It is a further object of the present invention to provide a time standard which can be used to operate a constant frequency oscillator.
It is a further object of the present invention to provide a time standard which automatically compensates for temperature changes by utilizing fibers having predetermined indices of refraction and lengths.
It is still a further object of the present invention to provide a time standard which utilizes fibers with a metalized surface, through which an electric current is passed to compensate for any temperature changes.
In general, the invention features, in one aspect, apparatus for producing a time standard having, a source of radiation, and first and second fibers capable of transmitting the radiation. Each of the fibers has an input end and an output end with the input ends of both fibers being arranged to receive the radiation at substantially the same time. The first fiber has an index of refraction N1 and a length L1 and the second fiber has an index of refraction N2 and a length L2. The indices of refraction, N1 and N2, and the lengths, L1 and L2, are chosen so that the radiation propagates from the input end of the first fiber to the output end of the first fiber faster than the radiation propagates from the input end of the second fiber to the output end of the second fiber. The change in propagation time of the radiation transmitted by the first fiber from the input end of the first fiber to the output end of the first fiber due to a change in temperature substantially equals the change in propagation time of the radiation transmitted by the second fiber from the input end of the second fiber to the output end of the second fiber due to the change in temperature. The invention also features means for receiving the radiation emitted from the output end of the first and second fibers and producing a signal representative of the difference between the propagation time from the input of the first fiber to the output of the first fiber and the propagation time from the input of the second fiber to the output of the second fiber.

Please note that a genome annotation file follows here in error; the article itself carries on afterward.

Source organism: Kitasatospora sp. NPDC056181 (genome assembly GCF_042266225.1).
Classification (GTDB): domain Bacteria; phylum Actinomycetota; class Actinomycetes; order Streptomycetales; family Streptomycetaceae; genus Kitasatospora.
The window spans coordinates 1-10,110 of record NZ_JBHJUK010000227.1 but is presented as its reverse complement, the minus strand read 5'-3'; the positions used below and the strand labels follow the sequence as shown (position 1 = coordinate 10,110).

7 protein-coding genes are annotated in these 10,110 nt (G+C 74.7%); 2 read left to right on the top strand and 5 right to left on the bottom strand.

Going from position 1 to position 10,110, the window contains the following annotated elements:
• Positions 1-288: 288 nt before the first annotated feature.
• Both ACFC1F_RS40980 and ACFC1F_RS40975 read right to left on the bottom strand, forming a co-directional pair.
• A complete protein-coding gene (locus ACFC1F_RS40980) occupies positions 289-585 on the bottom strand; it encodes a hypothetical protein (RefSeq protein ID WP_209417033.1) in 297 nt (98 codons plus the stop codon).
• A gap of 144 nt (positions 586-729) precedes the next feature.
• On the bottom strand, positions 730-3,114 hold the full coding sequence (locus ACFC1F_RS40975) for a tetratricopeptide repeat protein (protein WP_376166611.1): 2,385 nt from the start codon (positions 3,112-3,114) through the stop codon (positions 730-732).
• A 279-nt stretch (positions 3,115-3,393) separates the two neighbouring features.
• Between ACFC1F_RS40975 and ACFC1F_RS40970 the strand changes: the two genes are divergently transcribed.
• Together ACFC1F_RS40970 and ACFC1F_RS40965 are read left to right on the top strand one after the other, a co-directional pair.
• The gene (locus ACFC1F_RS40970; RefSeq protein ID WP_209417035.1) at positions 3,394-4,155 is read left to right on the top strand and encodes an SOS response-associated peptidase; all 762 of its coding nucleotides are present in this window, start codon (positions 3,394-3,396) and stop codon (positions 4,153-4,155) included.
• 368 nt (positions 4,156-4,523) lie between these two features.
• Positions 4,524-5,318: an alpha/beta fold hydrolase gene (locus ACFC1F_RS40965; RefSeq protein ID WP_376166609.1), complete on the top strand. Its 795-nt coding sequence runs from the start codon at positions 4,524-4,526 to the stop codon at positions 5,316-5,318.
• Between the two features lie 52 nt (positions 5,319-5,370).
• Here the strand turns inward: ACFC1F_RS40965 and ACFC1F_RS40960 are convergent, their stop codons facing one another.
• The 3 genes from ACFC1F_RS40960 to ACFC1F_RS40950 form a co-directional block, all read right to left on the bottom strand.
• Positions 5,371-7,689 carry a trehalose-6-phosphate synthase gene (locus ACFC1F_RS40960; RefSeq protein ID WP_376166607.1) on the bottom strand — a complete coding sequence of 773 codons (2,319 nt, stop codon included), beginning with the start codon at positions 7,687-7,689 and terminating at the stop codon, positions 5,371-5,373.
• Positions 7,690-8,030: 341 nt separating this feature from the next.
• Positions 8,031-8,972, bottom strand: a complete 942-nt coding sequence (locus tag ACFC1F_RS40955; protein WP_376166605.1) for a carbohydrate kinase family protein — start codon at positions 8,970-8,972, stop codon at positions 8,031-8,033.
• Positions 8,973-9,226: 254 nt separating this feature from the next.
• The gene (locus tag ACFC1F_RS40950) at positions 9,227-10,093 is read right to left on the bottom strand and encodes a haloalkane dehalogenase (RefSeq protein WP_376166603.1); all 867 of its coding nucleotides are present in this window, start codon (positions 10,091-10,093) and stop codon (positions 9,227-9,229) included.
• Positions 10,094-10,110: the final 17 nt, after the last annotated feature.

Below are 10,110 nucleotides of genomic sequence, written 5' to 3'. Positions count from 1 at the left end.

In preferred embodiments, the fibers are optical fibers; they are glass; the first fiber has a borosilicate core and claddings and the second fiber has a germania borosilicate core and silica claddings; the length of the second fiber is substantially twice the length of the first fiber; the source of radiation is a fast GaAs LED; a photodiode located adjacent to the output ends of the first and second fibers produces a first electric pulse when the radiation emerges from the output end of the first fiber and it produces a second electric pulse when the radiation emerges from the output end of the second fiber; bistable means which is placed in a first state by the first electric pulse and which is placed in a second state by the second electric pulse produces an output signal in dependence upon the instantaneous state.